Collecting Dress, Collecting Biography: Developing a dress-specific methodology for preserving biographic narratives in clothing acquired by public collections
Using critical and comparative analysis of curatorial activity (acquisition, cataloguing, exhibition) of the Francis Golding Collections and comparable public collections of LGBTQI+ objects of dress, how can a specific methodology be developed that improves the long-term identification and preservation of owner biography?
Context and background
This research is framed within the 20 and 21 centuries and is concerned with the intersection of museology and social and cultural history. This includes the acquisition and study of modern dress within the public collection and the institutionalisation of dress-based curation, and focuses on contemporary LGBTQI+ dress, an area traditionally underrepresented in public collections commonly comprised of fashionable elite dress.
Key in developing this methodology will be the study of the acquisition and cataloguing of the Francis Golding Collections of dress (currently divided between the Museum of London and LCF Archives), which is representative of LGBTQI+ dress. Alongside my study of the Golding Collections, I will apply comparative analysis of other LGBTQI+ dress acquisitions and engage with curatorial practice and those working closely with collections of dress. This analysis will be based on a term I defined in previous research, ‘curatorial interruption’ (Madsen, 2018): the effects of professional preoccupation or bias on material evidence of owner biography, whether in selecting which objects to acquire or investigating signs of wear.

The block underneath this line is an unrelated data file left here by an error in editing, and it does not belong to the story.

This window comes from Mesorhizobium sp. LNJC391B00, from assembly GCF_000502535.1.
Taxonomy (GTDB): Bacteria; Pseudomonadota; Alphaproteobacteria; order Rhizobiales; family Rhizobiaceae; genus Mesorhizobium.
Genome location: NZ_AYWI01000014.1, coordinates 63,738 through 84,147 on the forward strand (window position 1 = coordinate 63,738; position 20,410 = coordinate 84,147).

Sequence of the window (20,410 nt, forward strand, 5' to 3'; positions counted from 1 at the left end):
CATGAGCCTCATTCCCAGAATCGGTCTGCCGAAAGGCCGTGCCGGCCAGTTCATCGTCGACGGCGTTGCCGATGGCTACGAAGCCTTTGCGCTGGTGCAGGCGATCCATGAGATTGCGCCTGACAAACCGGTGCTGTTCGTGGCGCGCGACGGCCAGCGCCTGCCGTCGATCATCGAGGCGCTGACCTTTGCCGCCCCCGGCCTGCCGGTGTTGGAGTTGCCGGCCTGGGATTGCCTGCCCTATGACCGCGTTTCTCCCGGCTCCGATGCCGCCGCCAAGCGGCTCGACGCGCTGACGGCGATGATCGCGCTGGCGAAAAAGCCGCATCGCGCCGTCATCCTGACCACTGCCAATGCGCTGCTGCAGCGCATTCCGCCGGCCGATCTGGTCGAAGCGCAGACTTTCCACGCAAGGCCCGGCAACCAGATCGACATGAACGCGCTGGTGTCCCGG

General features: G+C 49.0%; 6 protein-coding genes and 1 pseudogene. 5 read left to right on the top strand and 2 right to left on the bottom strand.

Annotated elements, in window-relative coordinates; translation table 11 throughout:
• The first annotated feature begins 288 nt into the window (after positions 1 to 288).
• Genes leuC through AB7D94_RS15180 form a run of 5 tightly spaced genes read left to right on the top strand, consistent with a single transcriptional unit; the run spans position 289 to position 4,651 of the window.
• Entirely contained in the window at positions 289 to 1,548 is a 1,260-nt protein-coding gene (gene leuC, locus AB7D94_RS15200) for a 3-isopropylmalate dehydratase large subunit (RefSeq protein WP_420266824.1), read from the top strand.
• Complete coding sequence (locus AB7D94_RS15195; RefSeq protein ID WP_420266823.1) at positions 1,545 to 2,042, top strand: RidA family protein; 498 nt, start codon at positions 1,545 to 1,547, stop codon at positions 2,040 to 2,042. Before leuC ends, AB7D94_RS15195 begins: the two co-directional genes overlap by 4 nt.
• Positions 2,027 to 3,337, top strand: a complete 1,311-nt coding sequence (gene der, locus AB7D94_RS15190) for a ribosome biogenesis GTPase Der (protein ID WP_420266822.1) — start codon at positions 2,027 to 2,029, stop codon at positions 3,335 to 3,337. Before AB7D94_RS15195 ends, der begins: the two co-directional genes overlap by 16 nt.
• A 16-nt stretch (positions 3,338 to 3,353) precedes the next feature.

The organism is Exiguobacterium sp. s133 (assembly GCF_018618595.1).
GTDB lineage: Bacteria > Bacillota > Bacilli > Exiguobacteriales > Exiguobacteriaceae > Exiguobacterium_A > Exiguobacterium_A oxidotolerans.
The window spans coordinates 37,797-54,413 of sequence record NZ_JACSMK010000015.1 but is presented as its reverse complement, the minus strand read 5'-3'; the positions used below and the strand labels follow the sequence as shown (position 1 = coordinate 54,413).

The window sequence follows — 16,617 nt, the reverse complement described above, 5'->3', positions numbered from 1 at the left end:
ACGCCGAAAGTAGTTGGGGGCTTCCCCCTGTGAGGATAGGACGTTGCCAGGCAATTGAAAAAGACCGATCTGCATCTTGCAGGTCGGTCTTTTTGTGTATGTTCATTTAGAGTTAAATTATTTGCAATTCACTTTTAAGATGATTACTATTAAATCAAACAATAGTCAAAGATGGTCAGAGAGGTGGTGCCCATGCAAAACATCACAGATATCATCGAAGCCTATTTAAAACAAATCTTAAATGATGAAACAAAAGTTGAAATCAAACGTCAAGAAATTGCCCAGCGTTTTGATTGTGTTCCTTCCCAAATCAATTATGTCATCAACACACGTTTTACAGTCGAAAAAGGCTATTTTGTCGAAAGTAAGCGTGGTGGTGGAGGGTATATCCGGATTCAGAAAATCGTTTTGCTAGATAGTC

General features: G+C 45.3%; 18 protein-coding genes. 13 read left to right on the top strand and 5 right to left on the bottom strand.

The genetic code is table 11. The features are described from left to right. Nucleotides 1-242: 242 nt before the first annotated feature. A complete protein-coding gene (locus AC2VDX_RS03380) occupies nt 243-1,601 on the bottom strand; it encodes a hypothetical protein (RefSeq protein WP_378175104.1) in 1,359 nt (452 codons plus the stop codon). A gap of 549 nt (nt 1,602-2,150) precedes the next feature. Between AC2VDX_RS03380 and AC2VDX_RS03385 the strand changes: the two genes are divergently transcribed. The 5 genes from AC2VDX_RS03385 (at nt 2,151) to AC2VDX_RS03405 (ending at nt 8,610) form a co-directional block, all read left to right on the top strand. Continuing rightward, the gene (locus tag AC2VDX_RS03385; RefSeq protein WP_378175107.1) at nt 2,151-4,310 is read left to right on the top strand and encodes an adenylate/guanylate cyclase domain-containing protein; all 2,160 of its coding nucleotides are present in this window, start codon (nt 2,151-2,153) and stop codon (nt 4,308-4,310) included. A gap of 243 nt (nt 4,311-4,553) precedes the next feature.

This research builds on the object-based research methodology outlined by art historian Jules Prown in Art as evidence: writing on art and material culture (2001) as a basis for the material analysis of dress. Critical theory will be applied to the study of the curator and the collector, using the questions on cultural production and authorship posed by Pierre Bourdieu (1993) and Michel Foucault (1977). The value of objects, both to the individuals/communities they originate from and to the public collection, will be framed by Igor Kopytoff and Arjun Appadurai’s (1986) theories on commodity pathway diversions and the ‘social life of things’.